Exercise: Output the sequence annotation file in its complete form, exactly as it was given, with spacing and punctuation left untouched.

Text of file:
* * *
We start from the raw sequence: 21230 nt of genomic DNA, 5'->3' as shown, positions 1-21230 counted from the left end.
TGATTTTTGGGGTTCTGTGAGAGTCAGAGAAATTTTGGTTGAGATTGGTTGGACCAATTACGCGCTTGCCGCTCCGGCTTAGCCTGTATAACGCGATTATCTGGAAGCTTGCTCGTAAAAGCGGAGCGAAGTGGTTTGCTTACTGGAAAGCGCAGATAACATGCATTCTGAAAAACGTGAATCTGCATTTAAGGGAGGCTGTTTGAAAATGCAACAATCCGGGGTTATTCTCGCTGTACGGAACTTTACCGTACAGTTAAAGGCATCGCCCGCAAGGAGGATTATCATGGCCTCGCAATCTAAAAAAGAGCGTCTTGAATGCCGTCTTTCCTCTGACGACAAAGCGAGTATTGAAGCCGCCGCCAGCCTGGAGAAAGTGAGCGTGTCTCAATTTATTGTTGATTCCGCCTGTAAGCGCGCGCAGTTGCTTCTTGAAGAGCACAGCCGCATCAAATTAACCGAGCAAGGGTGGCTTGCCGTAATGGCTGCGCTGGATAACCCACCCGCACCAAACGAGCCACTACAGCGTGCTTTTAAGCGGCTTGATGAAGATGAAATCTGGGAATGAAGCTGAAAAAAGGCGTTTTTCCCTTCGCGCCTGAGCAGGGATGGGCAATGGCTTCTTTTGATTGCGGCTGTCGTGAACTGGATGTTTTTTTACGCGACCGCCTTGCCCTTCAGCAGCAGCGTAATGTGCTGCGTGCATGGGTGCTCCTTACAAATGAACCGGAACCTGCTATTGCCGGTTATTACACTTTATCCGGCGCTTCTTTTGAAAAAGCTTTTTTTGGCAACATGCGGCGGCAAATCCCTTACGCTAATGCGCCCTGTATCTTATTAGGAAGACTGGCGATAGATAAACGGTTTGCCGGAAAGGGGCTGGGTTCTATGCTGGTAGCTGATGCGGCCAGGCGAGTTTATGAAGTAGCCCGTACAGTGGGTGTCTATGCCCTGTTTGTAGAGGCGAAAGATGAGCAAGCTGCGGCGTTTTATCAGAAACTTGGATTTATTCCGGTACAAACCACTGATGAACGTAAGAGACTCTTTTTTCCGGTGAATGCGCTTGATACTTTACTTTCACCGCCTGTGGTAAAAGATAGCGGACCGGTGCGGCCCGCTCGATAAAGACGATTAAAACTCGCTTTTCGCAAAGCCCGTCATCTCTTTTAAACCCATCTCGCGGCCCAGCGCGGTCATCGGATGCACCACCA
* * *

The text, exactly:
We start from the raw sequence: 21230 nt of genomic DNA, 5'->3' as shown, positions 1-21230 counted from the left end.
TGATTTTTGGGGTTCTGTGAGAGTCAGAGAAATTTTGGTTGAGATTGGTTGGACCAATTACGCGCTTGCCGCTCCGGCTTAGCCTGTATAACGCGATTATCTGGAAGCTTGCTCGTAAAAGCGGAGCGAAGTGGTTTGCTTACTGGAAAGCGCAGATAACATGCATTCTGAAAAACGTGAATCTGCATTTAAGGGAGGCTGTTTGAAAATGCAACAATCCGGGGTTATTCTCGCTGTACGGAACTTTACCGTACAGTTAAAGGCATCGCCCGCAAGGAGGATTATCATGGCCTCGCAATCTAAAAAAGAGCGTCTTGAATGCCGTCTTTCCTCTGACGACAAAGCGAGTATTGAAGCCGCCGCCAGCCTGGAGAAAGTGAGCGTGTCTCAATTTATTGTTGATTCCGCCTGTAAGCGCGCGCAGTTGCTTCTTGAAGAGCACAGCCGCATCAAATTAACCGAGCAAGGGTGGCTTGCCGTAATGGCTGCGCTGGATAACCCACCCGCACCAAACGAGCCACTACAGCGTGCTTTTAAGCGGCTTGATGAAGATGAAATCTGGGAATGAAGCTGAAAAAAGGCGTTTTTCCCTTCGCGCCTGAGCAGGGATGGGCAATGGCTTCTTTTGATTGCGGCTGTCGTGAACTGGATGTTTTTTTACGCGACCGCCTTGCCCTTCAGCAGCAGCGTAATGTGCTGCGTGCATGGGTGCTCCTTACAAATGAACCGGAACCTGCTATTGCCGGTTATTACACTTTATCCGGCGCTTCTTTTGAAAAAGCTTTTTTTGGCAACATGCGGCGGCAAATCCCTTACGCTAATGCGCCCTGTATCTTATTAGGAAGACTGGCGATAGATAAACGGTTTGCCGGAAAGGGGCTGGGTTCTATGCTGGTAGCTGATGCGGCCAGGCGAGTTTATGAAGTAGCCCGTACAGTGGGTGTCTATGCCCTGTTTGTAGAGGCGAAAGATGAGCAAGCTGCGGCGTTTTATCAGAAACTTGGATTTATTCCGGTACAAACCACTGATGAACGTAAGAGACTCTTTTTTCCGGTGAATGCGCTTGATACTTTACTTTCACCGCCTGTGGTAAAAGATAGCGGACCGGTGCGGCCCGCTCGATAAAGACGATTAAAACTCGCTTTTCGCAAAGCCCGTCATCTCTTTTAAACCCATCTCGCGGCCCAGCGCGGTCATCGGATGCACCACCA